Small Business Defense – Web Filtering
The term Web Filtering has many connotations. On one side, employees (often younger ones) view it as a form of censorship. On the other, business owners do have the right to require that employees spend their time doing what they are paid to do. As is often the case, the best answer doesn’t really match either extreme.
Filtering technologies come in many flavors. They range from highly simplistic technologies that block specific domains to complex deployments that set rules for each user, matching them against a set of categories to block or allow. They can also give fine-grained control over operations like file downloading and updates.
The costs vary too. Generally, the more control you want, the more it will cost. While there are some open source solutions that you could deploy for free, they tend not to be robust enough to work well in enterprise environments. The dedicated appliances work well, but often require rearchitecting the network for implementation. Lastly, there are modules that can plug into your existing network equipment, but they may be a bit more expensive than you would like.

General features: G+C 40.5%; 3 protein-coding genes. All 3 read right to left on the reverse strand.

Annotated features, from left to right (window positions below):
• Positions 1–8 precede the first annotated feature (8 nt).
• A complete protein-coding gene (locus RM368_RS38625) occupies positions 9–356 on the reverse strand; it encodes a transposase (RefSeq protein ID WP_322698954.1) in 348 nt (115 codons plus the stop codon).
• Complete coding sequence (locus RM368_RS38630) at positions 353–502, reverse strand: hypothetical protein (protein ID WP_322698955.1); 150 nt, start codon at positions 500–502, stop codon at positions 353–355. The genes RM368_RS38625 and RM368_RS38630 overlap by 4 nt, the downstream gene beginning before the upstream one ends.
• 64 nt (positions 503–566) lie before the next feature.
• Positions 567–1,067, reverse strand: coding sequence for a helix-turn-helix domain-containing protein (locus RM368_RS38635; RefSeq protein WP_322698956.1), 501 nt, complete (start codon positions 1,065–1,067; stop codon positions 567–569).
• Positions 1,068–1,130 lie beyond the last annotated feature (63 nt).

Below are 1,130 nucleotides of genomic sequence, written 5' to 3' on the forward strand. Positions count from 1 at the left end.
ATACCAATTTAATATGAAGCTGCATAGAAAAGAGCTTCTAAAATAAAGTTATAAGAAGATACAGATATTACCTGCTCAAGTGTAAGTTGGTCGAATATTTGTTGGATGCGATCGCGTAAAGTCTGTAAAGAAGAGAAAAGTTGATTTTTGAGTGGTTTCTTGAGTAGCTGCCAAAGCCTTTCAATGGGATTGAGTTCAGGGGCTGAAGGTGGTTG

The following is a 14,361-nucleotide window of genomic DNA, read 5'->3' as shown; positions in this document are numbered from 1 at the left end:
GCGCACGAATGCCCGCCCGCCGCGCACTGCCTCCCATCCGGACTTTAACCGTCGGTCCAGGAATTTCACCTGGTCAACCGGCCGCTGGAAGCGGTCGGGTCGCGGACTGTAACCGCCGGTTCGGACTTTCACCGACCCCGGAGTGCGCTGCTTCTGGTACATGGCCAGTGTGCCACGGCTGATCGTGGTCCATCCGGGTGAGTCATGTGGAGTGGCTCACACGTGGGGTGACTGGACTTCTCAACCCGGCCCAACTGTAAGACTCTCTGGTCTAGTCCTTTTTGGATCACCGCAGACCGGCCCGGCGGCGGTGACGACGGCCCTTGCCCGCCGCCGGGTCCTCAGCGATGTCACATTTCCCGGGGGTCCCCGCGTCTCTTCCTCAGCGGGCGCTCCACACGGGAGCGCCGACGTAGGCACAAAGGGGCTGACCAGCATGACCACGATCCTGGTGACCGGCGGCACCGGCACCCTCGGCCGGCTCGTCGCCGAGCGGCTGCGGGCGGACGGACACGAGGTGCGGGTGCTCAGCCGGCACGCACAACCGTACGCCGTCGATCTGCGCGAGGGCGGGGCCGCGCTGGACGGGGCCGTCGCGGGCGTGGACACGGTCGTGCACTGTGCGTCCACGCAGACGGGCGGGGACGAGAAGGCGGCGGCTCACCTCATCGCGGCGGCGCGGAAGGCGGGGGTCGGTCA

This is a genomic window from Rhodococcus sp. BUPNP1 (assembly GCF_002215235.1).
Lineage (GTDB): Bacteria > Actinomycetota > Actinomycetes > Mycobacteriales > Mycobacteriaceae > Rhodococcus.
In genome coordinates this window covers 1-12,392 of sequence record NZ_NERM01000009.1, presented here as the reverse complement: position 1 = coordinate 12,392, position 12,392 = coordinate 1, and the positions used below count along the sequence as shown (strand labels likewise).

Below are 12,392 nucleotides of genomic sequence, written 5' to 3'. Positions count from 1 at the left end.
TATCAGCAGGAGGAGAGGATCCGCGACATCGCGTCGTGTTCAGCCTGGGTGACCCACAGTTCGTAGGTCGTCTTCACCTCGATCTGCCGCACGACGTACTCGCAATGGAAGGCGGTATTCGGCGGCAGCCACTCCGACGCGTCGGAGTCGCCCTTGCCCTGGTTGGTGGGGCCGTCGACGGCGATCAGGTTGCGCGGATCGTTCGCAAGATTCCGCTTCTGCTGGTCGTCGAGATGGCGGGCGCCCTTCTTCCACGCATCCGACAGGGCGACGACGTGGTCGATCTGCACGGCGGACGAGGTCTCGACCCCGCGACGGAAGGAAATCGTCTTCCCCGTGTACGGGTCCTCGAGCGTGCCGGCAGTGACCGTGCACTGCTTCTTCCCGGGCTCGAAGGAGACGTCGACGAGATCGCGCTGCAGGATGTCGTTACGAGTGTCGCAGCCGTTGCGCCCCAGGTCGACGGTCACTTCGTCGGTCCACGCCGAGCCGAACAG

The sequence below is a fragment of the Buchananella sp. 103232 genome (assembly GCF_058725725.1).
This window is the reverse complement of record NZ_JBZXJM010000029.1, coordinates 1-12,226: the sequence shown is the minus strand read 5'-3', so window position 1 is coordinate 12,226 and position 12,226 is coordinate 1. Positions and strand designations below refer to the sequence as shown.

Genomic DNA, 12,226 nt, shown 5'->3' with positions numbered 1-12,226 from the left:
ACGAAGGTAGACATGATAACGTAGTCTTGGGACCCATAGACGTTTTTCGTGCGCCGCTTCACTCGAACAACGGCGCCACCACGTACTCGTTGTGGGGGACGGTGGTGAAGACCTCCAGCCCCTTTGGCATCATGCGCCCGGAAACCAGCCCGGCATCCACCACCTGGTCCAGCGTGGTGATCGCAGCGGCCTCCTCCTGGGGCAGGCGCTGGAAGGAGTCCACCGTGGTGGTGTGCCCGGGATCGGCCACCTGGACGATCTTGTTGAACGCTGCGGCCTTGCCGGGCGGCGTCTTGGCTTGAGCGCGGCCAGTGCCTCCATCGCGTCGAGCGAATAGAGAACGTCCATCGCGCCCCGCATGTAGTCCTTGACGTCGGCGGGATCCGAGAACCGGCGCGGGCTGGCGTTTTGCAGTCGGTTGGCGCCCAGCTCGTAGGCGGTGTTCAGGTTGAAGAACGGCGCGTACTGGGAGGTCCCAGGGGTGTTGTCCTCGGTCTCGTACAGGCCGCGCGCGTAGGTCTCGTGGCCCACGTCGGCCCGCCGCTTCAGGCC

Of course, the challenge of using such a technology is often not technical. The problem is primarily a social one. Do you have the political environment where it is acceptable to monitor Internet traffic? Will users allow you to block access to sites that they’re used to visiting? Will management have a problem with you knowing the browsing habits of your fellow employees?
As usual, it’s best to start with a policy that specific controls what you will be doing and how the technology should work. Then you can start implementing the technology using the policy as a guide. At a minimum, you will want to define:
- which types of sites are to be permitted and which are not.
- which types of downloads are to be permitted (if any).
- what to do when employees are regularly found to be attempting to visit blocked sites.
- what “regularly found” may mean.
Lastly, before you implement the technology, it may be good to identify which types of applications you are using. Some of these filters support a “transparent” mode but some must be run as a proxy. Both methods work fine, but some applications may not be proxy-aware. This can determine both the solution selected and the mode of deployment.